• Several US states have passed legislation on smart contracts AZ, NV, TN, WY. Probably MOAR.
  • In 2020, Iowa’s House of Representatives passed a bill legally recognizing smart contracts.
  • In 2021, (UKJT) published Digital Dispute Resolution Rules (the Digital DR Rules) to help rapidly resolve blockchain and crypto legal disputes in Britain.

How does a smart contract work

The purpose of this article smart contracts explained is to inform you how the overall system works in a fun and easy-to-understand way. The whole idea is an abstract concept deeply tied to large-scale business solutions and infrastructures. Which makes it hard to grasp. Programmers and computer nerds forget that it’s difficult for normies to build mental models in their minds because not everyone is in tune with how to capture their inner visions.

Smart contracts work by following an “if/when then” statement. Meaning, computers do stuff when predetermined rulings have been met and verified. In the example about the vending machine, if you had the money, you got the goods. The same applies here. Examples could include releasing funds to all appropriate parties in a sale, registering a yacht, sending intellectual property, or writing a self-help novel. When the transaction happens, the blockchain is updated when everything is completed in any of those scenarios. At that point, that’s it. The transaction cannot be changed. Only parties with permission can see the results.

The wild thing about smart contracts is that they can have as many stipulations as needed. A smart contract can be programmed by a developer with a base knowledge in C since the internet is built on C and smart contracts typically work with Solidity. All parties need to establish the terms, participants, and how transactions and data are represented. If it is from complete scratch, they will need to explore all possible exceptions and define a framework for disputes.

Even though the name implies, it does not necessarily mean they are bound by existing law. A smart legal contract has all the elements of a legally enforceable contract in the jurisdiction it can be enforced.

US National Institute of Standards and Technology describes a “smart contract” as a “collection of code and data (sometimes referred to as functions and state) that is deployed using cryptographically signed transactions on the blockchain network.”

Another way to think of smart contracts is like a workflow process diagram or a task flow. The path that has to be followed to transfer some value between parties is outlined prior and strictly enforced. Once the process starts, a transaction is sent from a wallet. The transaction includes a code for the smart contract and an address. The transaction is plopped in a block and added to the blockchain. The smart contract is now logged in the books.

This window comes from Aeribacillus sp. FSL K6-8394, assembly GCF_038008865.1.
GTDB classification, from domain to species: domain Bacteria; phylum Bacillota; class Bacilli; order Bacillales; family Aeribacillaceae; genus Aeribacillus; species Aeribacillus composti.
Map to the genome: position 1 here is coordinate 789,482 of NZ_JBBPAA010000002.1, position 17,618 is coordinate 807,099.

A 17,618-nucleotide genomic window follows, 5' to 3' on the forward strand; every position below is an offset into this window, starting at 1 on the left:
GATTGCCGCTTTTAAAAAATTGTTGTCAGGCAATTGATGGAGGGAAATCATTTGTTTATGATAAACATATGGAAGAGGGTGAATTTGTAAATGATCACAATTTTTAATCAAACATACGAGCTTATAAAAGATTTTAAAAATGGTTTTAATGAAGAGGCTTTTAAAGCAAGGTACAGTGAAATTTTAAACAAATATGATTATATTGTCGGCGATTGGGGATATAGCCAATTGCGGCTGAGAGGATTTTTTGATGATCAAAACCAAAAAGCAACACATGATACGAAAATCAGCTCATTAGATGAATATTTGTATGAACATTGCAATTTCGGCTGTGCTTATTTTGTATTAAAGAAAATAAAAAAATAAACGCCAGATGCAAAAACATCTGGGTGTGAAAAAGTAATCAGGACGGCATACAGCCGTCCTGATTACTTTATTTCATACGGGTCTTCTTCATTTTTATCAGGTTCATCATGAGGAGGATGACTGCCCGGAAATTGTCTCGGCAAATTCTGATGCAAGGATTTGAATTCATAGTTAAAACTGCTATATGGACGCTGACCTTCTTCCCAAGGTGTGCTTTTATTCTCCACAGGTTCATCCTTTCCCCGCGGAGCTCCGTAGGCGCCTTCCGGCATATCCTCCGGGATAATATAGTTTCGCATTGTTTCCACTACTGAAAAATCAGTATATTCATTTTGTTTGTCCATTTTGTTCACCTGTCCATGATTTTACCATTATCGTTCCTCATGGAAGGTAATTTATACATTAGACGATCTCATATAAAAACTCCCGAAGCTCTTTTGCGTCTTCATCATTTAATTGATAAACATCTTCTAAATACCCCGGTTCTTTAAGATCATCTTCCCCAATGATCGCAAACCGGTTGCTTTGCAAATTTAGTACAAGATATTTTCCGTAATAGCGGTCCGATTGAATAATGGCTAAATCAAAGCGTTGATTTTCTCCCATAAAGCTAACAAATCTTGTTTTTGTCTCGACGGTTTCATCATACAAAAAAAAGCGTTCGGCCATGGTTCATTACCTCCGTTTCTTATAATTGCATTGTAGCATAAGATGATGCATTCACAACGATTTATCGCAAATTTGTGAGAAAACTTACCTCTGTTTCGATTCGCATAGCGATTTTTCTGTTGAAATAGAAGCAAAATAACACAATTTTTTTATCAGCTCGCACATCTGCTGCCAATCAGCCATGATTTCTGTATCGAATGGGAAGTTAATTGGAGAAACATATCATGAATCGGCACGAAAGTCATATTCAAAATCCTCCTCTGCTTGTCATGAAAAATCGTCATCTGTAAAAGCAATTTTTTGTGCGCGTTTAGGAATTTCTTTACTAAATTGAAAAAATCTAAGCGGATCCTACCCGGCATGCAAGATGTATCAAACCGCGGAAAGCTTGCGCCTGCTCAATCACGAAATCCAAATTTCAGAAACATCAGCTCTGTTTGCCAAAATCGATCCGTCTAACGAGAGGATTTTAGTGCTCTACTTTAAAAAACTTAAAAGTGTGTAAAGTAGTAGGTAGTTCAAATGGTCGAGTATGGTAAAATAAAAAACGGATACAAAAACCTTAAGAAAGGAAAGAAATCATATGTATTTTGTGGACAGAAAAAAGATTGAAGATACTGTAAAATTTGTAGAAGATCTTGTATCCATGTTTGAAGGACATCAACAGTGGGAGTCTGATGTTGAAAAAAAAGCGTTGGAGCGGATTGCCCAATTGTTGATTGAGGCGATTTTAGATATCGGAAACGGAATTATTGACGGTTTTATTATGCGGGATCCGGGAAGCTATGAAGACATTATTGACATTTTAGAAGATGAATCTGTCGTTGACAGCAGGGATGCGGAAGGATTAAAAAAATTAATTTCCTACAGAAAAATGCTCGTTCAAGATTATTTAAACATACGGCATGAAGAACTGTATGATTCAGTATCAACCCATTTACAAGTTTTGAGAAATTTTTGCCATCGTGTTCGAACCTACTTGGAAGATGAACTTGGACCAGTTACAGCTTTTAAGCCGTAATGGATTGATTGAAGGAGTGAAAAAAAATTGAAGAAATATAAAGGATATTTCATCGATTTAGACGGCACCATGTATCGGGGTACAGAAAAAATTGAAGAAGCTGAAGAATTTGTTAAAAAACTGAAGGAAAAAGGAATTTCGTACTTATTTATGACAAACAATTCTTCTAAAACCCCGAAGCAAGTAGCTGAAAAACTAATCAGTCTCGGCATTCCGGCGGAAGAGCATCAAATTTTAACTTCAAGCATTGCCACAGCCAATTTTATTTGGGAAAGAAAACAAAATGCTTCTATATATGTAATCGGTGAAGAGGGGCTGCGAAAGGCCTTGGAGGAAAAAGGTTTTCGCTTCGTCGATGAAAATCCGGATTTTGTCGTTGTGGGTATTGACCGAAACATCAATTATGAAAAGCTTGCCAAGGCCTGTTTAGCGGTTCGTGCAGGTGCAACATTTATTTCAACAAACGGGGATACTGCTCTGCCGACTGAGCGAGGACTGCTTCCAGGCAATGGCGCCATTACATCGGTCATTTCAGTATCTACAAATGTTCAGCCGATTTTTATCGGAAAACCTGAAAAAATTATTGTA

Fancy words, a Byzantine fault-tolerant algorithm is what keeps all this shit safe and sound. 

Once deployed, a smart contract can store states and execute computations. If I write an article and set it to draft, its state gets established as a draft. Which might trigger a mechanism that notifies an editor to take a peek at what I’ve written since she might be better at grammar. Every time a smart contract interacts with it, it can trigger another series of interactions.

One of the value adds and pushes for blockchain technology is that a smart contract can be invoked from entities within and outside the blockchain. Data sets or “oracles” inject data relevant to the smart contract from an on-chain world into the smart contract information store. Oracles are real-time data feeds for blockchains. Oracles can be software or hardware-based.

Benefits of smart contract

If implemented correctly, smart contracts could be superior to traditional contract law, reducing coordination costs and enforcement of agreements. Tracking the performance in real-time as compliance and controlling. Smart contracts reduce negotiation expenses, formalize a deal, and enforce it. You might be wondering what makes smart contracts so tremendous or different? They sound like business rules automation software. Straight-up smart contracts can let businesses and people work together in a way more efficient manner, but that doesn’t mean they’re the cat’s meow. They can cross corporate boundaries and involve multiple organizations. Rules can be applied within the corporation that coded the smart contract and other business partners.